Workers are the real force for democratic rights in China

Liu Xiaobo is a well-known Chinese dissident currently serving an 11-year jail sentence for co-authoring a pro-democracy manifesto known as Charter 08. Xiaobo is now even better known after being awarded the Nobel Peace Prize in early October.

The Nobel is, of course, a festival of geopolitical tensions and hypocrisies. It is one of the last bastions of a Cold War politics that upholds the West as the saviour of human rights and democracy. Prizes have been awarded to a long list of American statesmen like Woodrow Wilson, Theodore Roosevelt and Henry Kissinger, whose records on world peace and human rights leave much to be desired. Many balked last year when Barack Obama, who is overseeing wars in Iraq and Afghanistan, was given the “peace” award. Two weeks before, Obama had passed legislation to send more troops to Afghanistan.

Western leaders, threatened by China’s rising world power status, have delivered hypocritical pronouncement after hypocritical pronouncement about human rights in China. They have no solution for the people of China—but that should not cloud the very real fight against repression that does exist.

Xiaobo, like many who campaigned for freedom in the former Soviet states of Eastern Europe, wrongly supports the privatisation of state-owned assets. But his fight for democratic rights sits alongside an escalating militancy inside China’s working class that holds the potential to really shake up Chinese society.

Workers fight

Strikes at a Honda factory in Gaungdong in June and July triggered a wave of protests across China—and crucially, spread the demand for free trade unions. As China Labour Bulletin says, “It was clear that the long-simmering and deep-seated discontent and anger felt by many workers in the ‘factory of the world’ was beginning to boil over.”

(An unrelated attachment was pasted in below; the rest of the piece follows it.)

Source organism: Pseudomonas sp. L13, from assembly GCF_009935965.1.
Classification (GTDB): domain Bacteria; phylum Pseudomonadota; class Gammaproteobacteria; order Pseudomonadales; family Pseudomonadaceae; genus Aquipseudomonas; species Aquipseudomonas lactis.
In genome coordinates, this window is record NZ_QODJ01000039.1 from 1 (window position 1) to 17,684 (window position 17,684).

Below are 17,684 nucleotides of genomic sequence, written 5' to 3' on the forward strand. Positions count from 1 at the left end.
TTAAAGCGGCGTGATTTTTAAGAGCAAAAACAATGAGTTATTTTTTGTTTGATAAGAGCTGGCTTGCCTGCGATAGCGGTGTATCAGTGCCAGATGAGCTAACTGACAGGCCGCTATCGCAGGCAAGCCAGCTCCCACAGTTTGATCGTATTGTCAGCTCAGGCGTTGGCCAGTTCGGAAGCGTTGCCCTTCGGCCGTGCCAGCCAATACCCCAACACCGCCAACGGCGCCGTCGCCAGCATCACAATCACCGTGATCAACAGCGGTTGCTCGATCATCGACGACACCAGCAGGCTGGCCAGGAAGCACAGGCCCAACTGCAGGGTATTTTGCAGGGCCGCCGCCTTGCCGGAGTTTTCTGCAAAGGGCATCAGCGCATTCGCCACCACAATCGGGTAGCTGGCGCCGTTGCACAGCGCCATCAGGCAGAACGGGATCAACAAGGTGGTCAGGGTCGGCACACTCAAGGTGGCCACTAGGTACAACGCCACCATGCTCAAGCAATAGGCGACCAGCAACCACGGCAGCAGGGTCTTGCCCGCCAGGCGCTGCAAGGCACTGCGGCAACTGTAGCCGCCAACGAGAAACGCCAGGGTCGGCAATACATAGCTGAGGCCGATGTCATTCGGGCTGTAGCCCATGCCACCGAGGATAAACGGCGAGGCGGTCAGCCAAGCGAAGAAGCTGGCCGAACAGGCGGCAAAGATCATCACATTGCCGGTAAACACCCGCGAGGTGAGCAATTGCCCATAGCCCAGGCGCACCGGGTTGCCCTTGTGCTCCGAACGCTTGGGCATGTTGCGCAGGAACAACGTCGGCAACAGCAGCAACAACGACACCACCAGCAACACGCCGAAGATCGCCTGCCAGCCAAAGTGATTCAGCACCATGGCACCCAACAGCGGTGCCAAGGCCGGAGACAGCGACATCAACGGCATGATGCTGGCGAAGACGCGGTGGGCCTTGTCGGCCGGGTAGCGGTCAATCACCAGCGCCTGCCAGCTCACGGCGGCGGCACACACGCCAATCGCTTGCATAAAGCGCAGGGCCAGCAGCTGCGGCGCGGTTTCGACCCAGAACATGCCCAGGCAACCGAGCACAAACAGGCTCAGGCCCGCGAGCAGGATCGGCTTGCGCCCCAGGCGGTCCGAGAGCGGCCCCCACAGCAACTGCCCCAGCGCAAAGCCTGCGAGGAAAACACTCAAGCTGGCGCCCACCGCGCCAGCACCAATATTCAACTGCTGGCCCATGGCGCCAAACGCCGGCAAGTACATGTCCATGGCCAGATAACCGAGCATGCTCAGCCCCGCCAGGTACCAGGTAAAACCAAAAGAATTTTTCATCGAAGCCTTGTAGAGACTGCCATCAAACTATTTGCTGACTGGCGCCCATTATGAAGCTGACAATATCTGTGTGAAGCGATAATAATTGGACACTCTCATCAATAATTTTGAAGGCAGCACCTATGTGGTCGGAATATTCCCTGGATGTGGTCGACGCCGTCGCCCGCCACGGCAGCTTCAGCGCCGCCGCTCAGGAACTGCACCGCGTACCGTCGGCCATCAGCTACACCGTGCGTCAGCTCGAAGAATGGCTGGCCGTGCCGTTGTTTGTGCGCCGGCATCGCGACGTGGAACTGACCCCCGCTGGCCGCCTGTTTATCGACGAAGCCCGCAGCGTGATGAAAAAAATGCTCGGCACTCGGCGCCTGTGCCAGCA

A study of 100 workers’ protests by China Labour Bulletin confirms that protests and strikes are spreading and workers are gaining confidence. As well as protests against attacks on conditions, workers were also going on strike for higher wages, shorter hours, reductions in their workload and improved welfare benefits. Interestingly, 12 of the protests were against factory closures—an indication that China is not as immune from the global economic crisis as is often claimed.

The figures offer a glimpse at the kinds of horrific conditions these workers are resisting. Over 2600 miners were killed in industrial accidents last year (and that is just those officially reported). There are also reports that mentally-handicapped people are being forced to work at brick factories in Hubei for just 208 yuan a year—the equivalent of $31.

Workers on strike at Shenzhen Brother Industries earlier this year complained of a “heavy workload and no increase in pay” and, in reference to the fact they were fed only cabbage and carrots, complained that management was “treating them like rabbits”.

Something that also gives the lie to the West’s desire for human rights in China is the role of their very own corporations in this exploitation. A spate of worker suicides early this year at FoxConn, an Apple manufacturer, has been followed by recent news reports by the ABC that workers assembling Apple laptops and iPhones have become seriously ill after using a dangerous chemical. One worker told ABC, “My hands [are] numb. I can hardly walk or run.”

The sheer popularity of taking strike action has forced many local governments to take a conciliatory attitude. But the Chinese state is still able to detain and “re-educate” troublemakers solely on police authority for up to three years without trial. In any given year, upwards of 250,000 Chinese citizens are subject to “re-education” through labour.

One activist, Zhao Dongmin, has been detained since August last year for forming a workers’ rights group reporting corruption and abuses of power.

Xiaobo’s followers have received similar treatment. China has denounced the Nobel award as “obscene” and placed Xiaobo’s partner under effective house arrest to stop her speaking to the media. It is an attempt to hide an increasingly politicised discontent.

The struggle for democratic rights—like that of Xiaobo’s—is an important part of the struggle for freedom in China. The award has bolstered the confidence of democracy campaigners. A petition is being circulated on the Internet calling for his release and for democratic reforms, signed by 100 scholars, activists and lawyers. The hope must be that this campaign can give even more fuel to the fire of the most powerful resistance—that of the Chinese working class.


Amy Thomas and Jasmine Ali


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